Baseball is famous for being a game of averages. As the number of events grows, so too does adherence to the mean. This is why Yasiel Puig’s upcoming decline can be predicted with confidence, and if it doesn’t happen in the second half of this season, it will happen next season. Or the next. Or he’s just the best hitter of all-time.
Life is a lot like baseball. Every day there’s a game, and most don’t feel all that important. Some days you obliterate your average — you may even do this for a chunk of days in a row, which in baseball would be called being hot, or in the zone, or on a streak. But then the roller coaster comes down, and you lose a friend or get fired or get wasted and make an ass out of yourself or unwittingly insult someone or sit around and stare at a television screen or don’t pursue your goals or just go 0-for-4. These days bring your batting average down, and at the end of it all, you will have batted your average. That much I promise.
So then, the trick is to do the things that are necessary to improve your average. The highs can be higher, or more frequent, with a higher average than they can be with a lower average. The lows will still come, but maybe they won’t be as low. In the end, you hit .300 rather than .250.
Today, I went 0-for-4. I came home and planned to do a quick load of laundry. In the words of Walter Sobchak, “my dirty undies, dude. The whites.” As I’m putting together the load of darks that will make me feel like I’m washing clothes more efficiently in the adjacent machines in the basement, I look at the pair of shorts that I plan to wear around 2 p.m. when the whole excursion is over and done with. They’ve been worn, probably only once, and not yesterday. They are sitting on this trunk-thing that I use to store shit that I don’t need. It’s not hoarding if you can’t see it. Anyway, they are my favorite khaki shorts. I have some other shorts to go to, but these are the ones I want to wear today. I look at them and consider, for a long three seconds, putting them in the laundry basket and guaranteeing the freshest possible future me. I decide against it, because they aren’t dirty and over-washing shit just ruins it faster. I take the two loads downstairs and start the washer. I come back upstairs.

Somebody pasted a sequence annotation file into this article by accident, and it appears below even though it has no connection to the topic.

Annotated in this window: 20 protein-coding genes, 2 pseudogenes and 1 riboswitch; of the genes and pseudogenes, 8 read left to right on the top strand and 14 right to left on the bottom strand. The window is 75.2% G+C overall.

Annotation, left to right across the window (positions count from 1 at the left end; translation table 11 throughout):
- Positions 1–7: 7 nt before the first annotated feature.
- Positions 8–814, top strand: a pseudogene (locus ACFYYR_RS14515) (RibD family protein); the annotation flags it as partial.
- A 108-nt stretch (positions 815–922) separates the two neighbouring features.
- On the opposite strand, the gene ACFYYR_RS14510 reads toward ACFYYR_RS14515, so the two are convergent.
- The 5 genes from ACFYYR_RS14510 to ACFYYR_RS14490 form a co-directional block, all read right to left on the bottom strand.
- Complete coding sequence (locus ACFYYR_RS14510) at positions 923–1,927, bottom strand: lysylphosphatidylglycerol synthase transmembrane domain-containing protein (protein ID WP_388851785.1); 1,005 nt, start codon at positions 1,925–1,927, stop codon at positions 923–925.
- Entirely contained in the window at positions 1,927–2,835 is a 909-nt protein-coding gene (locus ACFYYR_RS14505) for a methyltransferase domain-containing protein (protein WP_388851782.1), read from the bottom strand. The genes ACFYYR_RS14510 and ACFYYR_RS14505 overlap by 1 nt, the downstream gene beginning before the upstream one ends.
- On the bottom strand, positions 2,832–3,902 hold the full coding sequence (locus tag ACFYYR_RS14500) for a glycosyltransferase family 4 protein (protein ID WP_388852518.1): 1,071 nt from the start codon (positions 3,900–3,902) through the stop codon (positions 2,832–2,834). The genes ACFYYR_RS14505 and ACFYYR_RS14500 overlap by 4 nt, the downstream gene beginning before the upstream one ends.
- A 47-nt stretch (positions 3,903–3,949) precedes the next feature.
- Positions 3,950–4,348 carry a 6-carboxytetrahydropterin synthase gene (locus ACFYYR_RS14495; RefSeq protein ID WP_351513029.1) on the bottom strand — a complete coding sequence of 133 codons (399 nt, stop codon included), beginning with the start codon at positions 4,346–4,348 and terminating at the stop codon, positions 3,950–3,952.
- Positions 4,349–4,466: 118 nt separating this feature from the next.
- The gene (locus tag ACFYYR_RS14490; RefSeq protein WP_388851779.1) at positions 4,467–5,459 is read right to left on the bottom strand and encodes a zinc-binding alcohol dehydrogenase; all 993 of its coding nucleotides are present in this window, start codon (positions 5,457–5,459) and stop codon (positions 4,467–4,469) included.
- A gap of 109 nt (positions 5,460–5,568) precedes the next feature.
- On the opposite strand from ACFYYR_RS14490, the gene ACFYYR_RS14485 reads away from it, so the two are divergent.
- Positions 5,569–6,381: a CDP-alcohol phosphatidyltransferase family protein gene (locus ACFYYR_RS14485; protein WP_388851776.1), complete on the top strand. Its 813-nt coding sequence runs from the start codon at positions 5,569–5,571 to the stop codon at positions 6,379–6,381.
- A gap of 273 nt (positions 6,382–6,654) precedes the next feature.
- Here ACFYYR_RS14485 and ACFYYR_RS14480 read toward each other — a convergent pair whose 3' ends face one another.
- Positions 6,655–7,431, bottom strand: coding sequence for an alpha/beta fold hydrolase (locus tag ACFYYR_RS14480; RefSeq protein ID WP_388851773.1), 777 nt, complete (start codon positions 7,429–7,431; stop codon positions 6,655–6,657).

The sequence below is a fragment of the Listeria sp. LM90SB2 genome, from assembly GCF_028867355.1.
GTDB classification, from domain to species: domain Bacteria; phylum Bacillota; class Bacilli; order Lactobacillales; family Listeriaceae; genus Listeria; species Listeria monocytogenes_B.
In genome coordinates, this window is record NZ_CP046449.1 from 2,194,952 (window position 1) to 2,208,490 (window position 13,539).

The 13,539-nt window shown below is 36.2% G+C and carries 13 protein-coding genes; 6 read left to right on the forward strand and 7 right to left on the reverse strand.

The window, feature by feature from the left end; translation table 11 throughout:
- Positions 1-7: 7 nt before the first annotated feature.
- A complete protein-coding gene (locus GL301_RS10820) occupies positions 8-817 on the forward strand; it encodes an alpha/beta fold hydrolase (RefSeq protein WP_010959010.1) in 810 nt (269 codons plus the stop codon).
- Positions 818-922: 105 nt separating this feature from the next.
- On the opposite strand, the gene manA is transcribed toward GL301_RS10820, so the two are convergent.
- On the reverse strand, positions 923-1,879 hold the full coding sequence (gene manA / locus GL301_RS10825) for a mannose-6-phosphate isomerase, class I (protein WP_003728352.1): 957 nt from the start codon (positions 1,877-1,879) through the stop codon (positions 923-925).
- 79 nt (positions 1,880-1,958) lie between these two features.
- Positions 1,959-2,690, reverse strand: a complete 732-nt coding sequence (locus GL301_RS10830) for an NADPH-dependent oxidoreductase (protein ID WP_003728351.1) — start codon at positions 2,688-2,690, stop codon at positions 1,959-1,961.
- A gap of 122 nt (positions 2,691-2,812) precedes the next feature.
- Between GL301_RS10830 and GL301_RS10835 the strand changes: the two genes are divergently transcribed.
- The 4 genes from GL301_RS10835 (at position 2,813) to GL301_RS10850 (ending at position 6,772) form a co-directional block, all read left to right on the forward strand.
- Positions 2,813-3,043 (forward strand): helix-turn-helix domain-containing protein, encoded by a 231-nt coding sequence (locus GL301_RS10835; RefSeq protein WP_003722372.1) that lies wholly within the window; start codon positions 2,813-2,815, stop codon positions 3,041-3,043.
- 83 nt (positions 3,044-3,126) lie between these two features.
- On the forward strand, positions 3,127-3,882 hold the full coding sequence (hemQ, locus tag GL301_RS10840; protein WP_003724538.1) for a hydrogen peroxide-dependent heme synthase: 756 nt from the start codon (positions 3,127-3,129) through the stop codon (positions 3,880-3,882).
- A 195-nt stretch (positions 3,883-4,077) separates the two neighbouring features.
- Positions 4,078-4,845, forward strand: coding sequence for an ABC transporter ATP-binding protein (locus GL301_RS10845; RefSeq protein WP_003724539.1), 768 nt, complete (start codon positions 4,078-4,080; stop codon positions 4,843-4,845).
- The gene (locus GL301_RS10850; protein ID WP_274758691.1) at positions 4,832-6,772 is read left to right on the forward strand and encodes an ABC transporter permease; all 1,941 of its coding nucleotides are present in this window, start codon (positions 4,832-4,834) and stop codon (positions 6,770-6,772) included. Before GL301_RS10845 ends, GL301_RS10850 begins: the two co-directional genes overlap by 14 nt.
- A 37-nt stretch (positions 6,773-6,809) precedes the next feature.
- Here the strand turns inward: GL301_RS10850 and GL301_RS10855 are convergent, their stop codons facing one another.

At this point, it’s high time for my second coffee of the day (and first in six hours). I rinse out the reusable foil K-cup thing because I’m a piece of shit with a Keurig machine at my house and the trash islands are my fault. So is all the flooding. Fuck me… fuckin’ asshole. But in all seriousness, I only use it as a hot water dispenser. An oversized, overpriced, underperforming hot water dispenser. And at the time French pressing just seemed like too much work, and I tend to drink All Of The Coffee.
So, given that I want the 10-ounce size, what do I do? I act per my average, and go for the 11-ounce mug with the solid three-finger handle. Why do I do this? I don’t know, maybe it feels more efficient, again. I’ll tell you what it actually is: stupid. It’s stupid to fill any container with liquid and an open top to 91% capacity. That is not smart. Obviously, I take my coffee into the bedroom to grab my laptop that is just to the right of the shorts, on the trunk-thing that never gets opened. Leaving the room for error that I did, my error overcomes the “room,” and I end up with the only pair of shorts I wanted to wear today blotched with a splatter pattern similar to at least one I encountered when teenage me met pictures of Marisa Miller. All this while my two shittier, not special pairs of shorts are three flights below in the midst of the only wash cycle that I am willing to go through today.
The first thought was, “Fuck, are you serious?” The second was, “Of course you would do that you dumbass. Why did you grab the small mug?” The third was, “What happened here was simply below your average. The problem is not that below average performances or results will happen, because that is a guarantee for everyone anyway. The problem is that your average is not high enough. The problem is that you chose not to wash the shorts you specifically picked out to wear when the laundry was done, and also that you chose the smallest possible mug from a plethora of options that would have easily held the waving line of coffee between their rims.”
It is for reasons like these that it is imperative that we work hard, work smart, and learn from our experiences in order to raise our batting averages. An 0-for-4 is always around the corner, but they tend to be fewer and farther between for .320 hitters than for .260 hitters. Ergo, we gotta raise that average. To infrequent-ify shit like today.